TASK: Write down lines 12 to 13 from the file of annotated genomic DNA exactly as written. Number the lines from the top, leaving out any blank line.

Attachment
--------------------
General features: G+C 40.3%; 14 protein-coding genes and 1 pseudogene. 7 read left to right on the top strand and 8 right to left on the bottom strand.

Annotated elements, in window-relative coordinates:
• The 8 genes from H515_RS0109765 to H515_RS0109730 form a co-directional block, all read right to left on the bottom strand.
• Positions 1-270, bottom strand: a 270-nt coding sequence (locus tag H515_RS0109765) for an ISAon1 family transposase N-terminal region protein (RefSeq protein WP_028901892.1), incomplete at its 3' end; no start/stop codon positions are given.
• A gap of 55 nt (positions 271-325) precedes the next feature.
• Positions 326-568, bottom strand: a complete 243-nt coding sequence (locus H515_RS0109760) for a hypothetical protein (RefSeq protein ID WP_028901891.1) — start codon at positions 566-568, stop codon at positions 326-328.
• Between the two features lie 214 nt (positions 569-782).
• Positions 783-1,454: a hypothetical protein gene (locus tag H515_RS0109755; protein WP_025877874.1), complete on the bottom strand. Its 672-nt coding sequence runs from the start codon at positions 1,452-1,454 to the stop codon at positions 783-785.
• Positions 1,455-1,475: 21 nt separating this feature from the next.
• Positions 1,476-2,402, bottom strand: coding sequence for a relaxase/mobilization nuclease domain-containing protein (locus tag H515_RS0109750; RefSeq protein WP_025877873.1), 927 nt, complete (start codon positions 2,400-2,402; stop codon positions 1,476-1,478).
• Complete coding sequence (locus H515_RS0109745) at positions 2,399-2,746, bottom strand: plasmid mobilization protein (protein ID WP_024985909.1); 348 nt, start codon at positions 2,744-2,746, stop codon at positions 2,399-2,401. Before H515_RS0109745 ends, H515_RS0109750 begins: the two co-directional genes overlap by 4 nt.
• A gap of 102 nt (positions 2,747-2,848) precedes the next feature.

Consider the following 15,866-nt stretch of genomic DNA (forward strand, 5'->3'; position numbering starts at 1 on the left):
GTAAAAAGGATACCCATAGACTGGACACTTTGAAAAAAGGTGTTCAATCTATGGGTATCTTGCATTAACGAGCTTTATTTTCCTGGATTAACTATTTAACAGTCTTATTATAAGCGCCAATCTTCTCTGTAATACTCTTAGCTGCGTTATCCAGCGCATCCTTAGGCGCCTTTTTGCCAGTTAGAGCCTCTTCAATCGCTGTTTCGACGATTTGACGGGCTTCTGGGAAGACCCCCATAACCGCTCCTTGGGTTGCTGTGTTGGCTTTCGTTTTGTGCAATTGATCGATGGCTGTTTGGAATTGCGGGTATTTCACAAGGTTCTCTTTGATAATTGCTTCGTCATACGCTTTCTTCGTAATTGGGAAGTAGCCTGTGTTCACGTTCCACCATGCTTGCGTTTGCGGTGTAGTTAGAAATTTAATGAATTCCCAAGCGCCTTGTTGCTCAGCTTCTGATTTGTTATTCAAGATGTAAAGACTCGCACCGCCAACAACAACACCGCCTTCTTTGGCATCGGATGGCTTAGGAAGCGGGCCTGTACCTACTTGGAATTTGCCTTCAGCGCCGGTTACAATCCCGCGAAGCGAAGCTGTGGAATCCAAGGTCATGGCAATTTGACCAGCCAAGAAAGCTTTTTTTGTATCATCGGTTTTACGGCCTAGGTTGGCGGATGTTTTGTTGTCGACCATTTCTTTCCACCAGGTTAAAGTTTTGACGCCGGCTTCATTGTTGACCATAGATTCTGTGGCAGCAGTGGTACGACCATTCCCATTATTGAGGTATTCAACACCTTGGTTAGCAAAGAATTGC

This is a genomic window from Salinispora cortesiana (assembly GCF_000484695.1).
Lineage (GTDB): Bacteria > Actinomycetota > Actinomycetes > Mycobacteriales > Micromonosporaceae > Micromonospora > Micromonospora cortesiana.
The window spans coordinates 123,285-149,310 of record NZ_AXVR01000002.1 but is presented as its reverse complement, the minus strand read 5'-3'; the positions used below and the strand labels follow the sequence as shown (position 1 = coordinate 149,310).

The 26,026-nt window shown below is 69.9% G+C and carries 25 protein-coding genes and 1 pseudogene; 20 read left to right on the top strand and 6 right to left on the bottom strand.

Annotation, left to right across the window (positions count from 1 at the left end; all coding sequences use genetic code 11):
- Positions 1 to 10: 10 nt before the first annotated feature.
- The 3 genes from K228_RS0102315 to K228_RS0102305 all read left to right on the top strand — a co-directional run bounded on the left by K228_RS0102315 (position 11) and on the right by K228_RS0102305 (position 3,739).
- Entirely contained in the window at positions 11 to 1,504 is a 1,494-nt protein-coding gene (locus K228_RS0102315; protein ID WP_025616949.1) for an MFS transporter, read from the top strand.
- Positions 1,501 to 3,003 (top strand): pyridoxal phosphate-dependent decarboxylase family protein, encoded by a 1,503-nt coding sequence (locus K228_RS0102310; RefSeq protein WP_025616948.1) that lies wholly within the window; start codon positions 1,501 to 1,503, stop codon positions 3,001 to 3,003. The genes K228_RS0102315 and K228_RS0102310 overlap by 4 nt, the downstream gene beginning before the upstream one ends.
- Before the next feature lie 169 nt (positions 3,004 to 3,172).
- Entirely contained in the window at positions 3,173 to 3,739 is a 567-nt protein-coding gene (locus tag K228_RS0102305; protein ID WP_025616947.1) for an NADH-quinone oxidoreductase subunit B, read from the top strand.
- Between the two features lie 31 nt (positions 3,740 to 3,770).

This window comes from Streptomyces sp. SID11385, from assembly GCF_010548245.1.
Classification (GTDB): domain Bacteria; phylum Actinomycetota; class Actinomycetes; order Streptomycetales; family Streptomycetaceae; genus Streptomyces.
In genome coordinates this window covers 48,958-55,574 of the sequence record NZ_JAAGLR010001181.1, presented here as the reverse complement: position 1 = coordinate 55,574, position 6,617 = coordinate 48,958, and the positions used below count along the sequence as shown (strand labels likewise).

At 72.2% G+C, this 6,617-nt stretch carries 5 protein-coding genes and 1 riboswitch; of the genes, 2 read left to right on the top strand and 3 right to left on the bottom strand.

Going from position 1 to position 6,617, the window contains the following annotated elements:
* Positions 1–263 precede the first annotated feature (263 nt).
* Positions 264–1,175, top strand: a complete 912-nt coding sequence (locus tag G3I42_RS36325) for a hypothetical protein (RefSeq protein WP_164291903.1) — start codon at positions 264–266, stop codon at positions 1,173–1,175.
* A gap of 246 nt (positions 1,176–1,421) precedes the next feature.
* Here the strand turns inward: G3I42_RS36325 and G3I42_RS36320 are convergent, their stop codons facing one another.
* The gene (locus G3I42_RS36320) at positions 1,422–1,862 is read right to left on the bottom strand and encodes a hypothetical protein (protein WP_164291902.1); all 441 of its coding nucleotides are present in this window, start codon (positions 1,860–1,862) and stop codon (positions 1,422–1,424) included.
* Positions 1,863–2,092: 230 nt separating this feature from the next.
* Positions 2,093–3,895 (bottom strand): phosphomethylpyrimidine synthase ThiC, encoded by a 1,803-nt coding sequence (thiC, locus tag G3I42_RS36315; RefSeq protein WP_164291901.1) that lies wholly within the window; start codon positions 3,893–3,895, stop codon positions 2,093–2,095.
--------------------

• A gap of 102 nt (positions 2,747-2,848) precedes the next feature.

Consider the following 15,866-nt stretch of genomic DNA (forward strand, 5'->3'; position numbering starts at 1 on the left):